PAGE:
[Hawkins photo: Bradley University]
Original Air date on WCBU/Peoria Public Radio: February 24 & 25 and September 1 & 2 2018.
This is a story about perseverance.
Michael Jordan is held by many as the NBA’s greatest player.
Hersey Hawkins, the 1988 AP, UPI, and Sporting News College Player of the Year, is Bradley University’s all-time leading scorer and played thirteen years in the NBA.
James Donaldson is Washington State University’s all-time leader in blocked shots, is in the WSU Athletic Hall of Fame, and played 16 in the NBA.
Kirby Puckett earned two championships, six gold gloves, six silver slugger awards, one AL batting title, and is in the Baseball Hall of Fame.
Albert Pujols earned three NL Most Valuable Player awards, played in ten All-Star games and two world championships, and is moving up the all-time home run list.
These players persevered in the face of adversity.
As a fifteen-year-old high school sophomore, Michael Jordan was cut from the varsity basketball team.
Hersey Hawkins’ college coach, Stan Albeck, noted that Hawkins “wasn’t in the top one thousand” of college recruiting lists.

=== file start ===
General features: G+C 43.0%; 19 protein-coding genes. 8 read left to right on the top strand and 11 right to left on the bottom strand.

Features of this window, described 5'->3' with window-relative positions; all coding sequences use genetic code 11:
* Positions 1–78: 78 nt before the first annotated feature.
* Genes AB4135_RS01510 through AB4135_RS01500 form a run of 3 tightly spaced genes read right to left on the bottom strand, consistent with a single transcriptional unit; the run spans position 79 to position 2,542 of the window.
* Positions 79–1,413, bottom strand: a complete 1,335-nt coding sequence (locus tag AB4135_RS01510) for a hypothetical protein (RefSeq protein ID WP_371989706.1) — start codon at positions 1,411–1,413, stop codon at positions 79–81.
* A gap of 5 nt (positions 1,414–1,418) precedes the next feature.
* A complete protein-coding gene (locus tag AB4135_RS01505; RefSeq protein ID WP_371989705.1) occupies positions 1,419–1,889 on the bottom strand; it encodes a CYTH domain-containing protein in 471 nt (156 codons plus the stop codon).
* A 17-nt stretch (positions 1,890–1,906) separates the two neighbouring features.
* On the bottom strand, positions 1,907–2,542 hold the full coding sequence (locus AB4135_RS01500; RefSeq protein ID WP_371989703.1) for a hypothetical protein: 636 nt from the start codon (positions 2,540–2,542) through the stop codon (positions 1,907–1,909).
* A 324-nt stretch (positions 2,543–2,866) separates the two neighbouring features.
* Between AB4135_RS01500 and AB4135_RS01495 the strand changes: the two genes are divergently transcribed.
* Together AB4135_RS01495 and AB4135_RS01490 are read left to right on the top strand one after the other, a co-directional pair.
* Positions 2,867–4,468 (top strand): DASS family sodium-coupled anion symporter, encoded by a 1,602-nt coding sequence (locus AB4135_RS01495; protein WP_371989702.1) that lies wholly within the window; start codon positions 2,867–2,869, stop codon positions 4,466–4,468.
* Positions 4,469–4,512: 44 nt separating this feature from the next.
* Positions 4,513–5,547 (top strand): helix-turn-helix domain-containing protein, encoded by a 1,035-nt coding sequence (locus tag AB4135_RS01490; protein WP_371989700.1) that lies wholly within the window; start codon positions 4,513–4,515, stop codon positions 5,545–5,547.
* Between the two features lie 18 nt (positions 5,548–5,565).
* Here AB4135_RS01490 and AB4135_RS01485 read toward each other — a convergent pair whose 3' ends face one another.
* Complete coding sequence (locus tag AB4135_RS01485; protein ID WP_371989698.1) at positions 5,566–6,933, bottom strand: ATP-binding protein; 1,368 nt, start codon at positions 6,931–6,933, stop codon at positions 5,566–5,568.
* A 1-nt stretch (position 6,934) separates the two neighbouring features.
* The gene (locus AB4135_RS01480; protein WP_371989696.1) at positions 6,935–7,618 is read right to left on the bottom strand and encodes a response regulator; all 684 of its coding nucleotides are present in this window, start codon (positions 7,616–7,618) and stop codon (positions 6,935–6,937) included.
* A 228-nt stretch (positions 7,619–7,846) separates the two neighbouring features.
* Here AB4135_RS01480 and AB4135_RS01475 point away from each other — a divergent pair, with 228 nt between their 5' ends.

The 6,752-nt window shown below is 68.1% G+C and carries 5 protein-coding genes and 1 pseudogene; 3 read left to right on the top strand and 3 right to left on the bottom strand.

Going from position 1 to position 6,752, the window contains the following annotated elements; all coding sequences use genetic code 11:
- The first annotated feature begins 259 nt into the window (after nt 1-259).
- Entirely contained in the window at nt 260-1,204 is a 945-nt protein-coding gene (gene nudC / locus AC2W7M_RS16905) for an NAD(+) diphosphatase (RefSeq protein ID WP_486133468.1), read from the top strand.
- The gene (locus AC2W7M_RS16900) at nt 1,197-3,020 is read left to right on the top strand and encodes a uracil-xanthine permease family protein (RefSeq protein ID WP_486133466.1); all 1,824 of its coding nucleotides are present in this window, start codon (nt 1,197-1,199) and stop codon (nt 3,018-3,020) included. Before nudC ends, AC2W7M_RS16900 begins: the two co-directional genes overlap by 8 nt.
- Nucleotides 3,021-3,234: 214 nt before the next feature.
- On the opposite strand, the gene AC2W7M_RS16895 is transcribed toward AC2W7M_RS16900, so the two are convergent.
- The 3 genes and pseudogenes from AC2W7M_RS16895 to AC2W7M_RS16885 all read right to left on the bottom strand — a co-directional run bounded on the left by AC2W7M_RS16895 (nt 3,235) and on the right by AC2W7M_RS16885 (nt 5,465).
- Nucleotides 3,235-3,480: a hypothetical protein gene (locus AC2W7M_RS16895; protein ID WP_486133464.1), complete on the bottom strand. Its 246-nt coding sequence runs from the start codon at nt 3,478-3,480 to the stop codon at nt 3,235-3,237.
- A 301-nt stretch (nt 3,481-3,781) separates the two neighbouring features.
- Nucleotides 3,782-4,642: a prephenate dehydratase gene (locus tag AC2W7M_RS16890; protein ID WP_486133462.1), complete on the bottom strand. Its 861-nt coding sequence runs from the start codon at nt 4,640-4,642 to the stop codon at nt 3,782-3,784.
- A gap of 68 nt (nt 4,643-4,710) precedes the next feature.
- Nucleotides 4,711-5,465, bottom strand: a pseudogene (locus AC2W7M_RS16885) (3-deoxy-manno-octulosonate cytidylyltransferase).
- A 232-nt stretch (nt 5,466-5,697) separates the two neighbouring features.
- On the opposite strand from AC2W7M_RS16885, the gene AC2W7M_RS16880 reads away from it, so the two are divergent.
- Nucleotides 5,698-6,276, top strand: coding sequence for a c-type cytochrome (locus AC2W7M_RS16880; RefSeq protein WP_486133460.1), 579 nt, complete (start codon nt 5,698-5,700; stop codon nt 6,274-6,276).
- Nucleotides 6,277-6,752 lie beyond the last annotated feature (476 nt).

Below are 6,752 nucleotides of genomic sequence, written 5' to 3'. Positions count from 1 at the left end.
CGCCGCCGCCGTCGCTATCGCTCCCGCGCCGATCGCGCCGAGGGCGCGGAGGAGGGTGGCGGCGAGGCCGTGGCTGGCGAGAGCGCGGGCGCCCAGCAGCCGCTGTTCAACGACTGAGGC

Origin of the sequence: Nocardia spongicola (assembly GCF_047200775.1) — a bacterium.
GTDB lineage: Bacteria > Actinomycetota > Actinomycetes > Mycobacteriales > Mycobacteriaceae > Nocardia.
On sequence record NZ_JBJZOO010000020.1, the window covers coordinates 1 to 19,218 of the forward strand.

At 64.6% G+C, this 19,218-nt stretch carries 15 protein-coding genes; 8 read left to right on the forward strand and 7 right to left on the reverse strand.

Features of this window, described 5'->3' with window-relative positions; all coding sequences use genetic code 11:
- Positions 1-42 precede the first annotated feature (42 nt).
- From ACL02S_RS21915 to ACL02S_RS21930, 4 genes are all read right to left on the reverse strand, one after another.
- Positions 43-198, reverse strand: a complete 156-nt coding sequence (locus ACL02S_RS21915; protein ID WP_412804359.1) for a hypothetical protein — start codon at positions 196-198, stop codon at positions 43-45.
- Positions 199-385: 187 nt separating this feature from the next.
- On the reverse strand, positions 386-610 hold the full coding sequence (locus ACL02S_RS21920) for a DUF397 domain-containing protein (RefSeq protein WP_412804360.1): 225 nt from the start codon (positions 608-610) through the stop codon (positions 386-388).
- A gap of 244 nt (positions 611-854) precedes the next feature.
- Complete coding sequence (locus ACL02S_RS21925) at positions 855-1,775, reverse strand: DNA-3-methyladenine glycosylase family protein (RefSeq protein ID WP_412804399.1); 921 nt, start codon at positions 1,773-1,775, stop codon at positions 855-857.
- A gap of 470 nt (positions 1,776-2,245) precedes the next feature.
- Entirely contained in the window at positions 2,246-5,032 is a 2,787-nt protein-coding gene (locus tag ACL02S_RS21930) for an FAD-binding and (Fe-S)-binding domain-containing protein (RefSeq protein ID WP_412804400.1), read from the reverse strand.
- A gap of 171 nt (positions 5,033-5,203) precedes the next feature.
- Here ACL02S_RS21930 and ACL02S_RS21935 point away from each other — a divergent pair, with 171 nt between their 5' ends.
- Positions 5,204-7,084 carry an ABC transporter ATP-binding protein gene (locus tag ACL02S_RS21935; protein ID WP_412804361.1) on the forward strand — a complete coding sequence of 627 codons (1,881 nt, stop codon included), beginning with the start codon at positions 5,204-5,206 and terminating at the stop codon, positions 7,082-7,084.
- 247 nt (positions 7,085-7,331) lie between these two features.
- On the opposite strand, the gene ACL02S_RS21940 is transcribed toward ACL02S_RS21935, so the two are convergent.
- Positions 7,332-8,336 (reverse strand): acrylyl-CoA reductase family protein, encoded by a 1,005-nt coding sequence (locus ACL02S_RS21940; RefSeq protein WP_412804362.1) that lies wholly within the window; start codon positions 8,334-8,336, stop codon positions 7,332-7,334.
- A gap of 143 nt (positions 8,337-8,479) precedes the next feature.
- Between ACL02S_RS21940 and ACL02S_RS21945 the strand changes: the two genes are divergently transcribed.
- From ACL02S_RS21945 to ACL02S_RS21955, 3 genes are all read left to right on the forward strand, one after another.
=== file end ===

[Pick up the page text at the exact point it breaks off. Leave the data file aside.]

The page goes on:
Seven-foot two-inch James Donaldson was so unpolished that his coach, George Raveling, hired the WSU track coach to teach Donaldson proper running form on the court.
Raised in the projects in Chicago, Kirby Puckett went to work on a Ford Motors assembly line after not receiving college scholarship offers. Later, after one year of baseball at Bradley University and another at Triton College, the Minnesota Twins selected Puckett in the draft’s 1st round.
Born and raised in the Dominican Republic, Albert Pujols was drafted in the 13th round. 401 players were chosen before the future first ballot Hall of Famer.
Athletes facing adversity have two choices: They can quit or they can continue working toward excellence. Perseverance pays off in self-respect and—sometimes—acclaimed achievements.
Until next time for Stories Beyond the Scores, I’m Chris Reynolds.
Hawkins photo: Bradley University
John Chaplin, Track Coach